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Scientific Research In Russia Struggles To Survive

Date:
December 24, 1997
Source:
American Chemical Society
Summary:
Almost an entire generation of scientists has been lost to one of the world's largest countries, according to an article published in the Dec. 22 issue of Chemical & Engineering News.

Scientists are less respected than politicians, journalists and peasants

WASHINGTON, Dec. 22 -- An estimated 70,000 to 90,000 scientists emigrate from Russia every year, according to an article published in the Dec. 22 issue of Chemical & Engineering News, the weekly news magazine of the American Chemical Society, the world's largest scientific society. Because they are in the 30- to 45-year-old range, almost an entire generation of scientists has been lost to one of the world's largest countries.

This extraordinary brain drain is the result of a bleak situation in the former Soviet Union, due to unusually low salaries, lack of materials and modern equipment, and a decline in funding for research and development. At the Institute of Chemical Physics in Moscow, for example, even basic utilities like electricity are available only half the time, because it is all the Institute can afford. And at the University of Vladivostok, one Russian chemist predicts they won't be doing any chemistry there in two years, because all they will have left is chalk. Some of the other observations made by author Michael Freemantle of C&EN's London Bureau are:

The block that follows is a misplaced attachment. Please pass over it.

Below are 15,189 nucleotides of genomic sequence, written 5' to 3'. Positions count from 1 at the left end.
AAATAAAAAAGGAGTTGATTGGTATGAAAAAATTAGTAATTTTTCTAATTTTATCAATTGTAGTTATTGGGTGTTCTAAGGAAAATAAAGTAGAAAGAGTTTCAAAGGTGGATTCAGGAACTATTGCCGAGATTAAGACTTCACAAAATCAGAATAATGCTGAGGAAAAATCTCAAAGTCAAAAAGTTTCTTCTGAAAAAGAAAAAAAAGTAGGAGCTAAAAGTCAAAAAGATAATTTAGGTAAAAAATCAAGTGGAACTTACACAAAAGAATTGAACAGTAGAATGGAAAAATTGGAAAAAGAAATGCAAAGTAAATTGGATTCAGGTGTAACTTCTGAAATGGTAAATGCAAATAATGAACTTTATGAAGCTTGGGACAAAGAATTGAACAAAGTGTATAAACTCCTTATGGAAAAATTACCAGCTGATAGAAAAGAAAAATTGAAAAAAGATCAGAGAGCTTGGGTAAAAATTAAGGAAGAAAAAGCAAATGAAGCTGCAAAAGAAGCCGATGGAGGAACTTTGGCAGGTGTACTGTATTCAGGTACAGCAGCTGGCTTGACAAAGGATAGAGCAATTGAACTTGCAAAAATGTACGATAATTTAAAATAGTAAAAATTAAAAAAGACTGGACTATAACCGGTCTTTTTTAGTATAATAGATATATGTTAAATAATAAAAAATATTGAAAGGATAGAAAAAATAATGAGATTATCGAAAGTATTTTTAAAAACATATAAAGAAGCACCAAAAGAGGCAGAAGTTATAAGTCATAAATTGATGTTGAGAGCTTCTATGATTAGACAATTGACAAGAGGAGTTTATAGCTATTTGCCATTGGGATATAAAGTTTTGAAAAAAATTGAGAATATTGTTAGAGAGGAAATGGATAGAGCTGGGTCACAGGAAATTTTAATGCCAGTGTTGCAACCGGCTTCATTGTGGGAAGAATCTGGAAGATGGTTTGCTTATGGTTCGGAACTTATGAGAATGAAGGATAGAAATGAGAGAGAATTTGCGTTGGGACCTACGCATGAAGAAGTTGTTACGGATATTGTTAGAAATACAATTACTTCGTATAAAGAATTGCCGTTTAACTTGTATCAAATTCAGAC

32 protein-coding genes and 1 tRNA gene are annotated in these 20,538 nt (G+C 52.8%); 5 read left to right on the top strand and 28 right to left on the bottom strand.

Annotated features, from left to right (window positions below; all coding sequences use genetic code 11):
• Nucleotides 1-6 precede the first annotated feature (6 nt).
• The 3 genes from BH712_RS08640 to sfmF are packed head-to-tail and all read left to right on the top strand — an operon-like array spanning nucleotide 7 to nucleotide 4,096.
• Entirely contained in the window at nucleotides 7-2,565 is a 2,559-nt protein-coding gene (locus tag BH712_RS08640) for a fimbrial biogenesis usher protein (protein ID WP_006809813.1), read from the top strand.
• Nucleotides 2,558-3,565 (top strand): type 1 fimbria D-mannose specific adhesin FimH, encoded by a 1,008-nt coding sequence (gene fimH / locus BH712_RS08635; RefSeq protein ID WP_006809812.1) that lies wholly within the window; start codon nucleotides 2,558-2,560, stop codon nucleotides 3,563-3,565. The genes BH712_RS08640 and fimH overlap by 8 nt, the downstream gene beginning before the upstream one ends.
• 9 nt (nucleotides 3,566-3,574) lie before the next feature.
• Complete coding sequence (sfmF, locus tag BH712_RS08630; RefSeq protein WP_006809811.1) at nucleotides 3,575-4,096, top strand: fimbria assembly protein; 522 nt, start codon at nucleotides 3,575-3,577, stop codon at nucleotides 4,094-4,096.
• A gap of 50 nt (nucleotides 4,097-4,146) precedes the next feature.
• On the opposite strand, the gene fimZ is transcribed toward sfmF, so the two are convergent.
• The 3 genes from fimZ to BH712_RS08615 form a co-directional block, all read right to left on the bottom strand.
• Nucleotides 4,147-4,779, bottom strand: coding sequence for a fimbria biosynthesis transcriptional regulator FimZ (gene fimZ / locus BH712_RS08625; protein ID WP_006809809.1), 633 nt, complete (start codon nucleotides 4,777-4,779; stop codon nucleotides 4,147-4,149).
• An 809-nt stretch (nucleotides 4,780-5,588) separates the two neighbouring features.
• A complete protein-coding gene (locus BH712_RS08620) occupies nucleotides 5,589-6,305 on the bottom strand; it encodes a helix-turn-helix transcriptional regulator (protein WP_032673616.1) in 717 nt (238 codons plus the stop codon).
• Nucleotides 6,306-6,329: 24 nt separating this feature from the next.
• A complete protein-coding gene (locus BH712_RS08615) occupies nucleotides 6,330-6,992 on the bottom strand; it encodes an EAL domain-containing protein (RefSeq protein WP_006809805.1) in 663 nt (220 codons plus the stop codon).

During the Soviet period, 75 percent of research was funded by the Defense Ministry, but that has virtually disappeared and the links to applied industry have been broken.

Pitiful salary levels that average $100 - $150 a month force many scientists to seek additional employment. One Moscow physicist uses his private car as a taxi whenever possible.

At the Institute of Petrochemical Synthesis in Moscow, government funding for fundamental research is eight to 10 times less than it was in the Soviet period.

A faltering Russian economy places Russia at the bottom of the industrialized countries in terms of the percent of the gross domestic product spent on research. And in spite of a state law mandating that research receive four percent of the federal budget, in 1998 it will only receive 2.8 percent.

In spite of this dismal picture, some positive trends have emerged for Russian research:

Institutes and universities have more autonomy than in the past,

there are no limitations on international activities; and

research has changed direction, with much of the former military effort now replaced by medicine.


Story Source:

The above story is based on materials provided by American Chemical Society. Note: Materials may be edited for content and length.


Cite This Page:

American Chemical Society. "Scientific Research In Russia Struggles To Survive." ScienceDaily. ScienceDaily, 24 December 1997. <www.sciencedaily.com/releases/1997/12/971224013751.htm>.
American Chemical Society. (1997, December 24). Scientific Research In Russia Struggles To Survive. ScienceDaily. Retrieved July 25, 2014 from www.sciencedaily.com/releases/1997/12/971224013751.htm
American Chemical Society. "Scientific Research In Russia Struggles To Survive." ScienceDaily. www.sciencedaily.com/releases/1997/12/971224013751.htm (accessed July 25, 2014).

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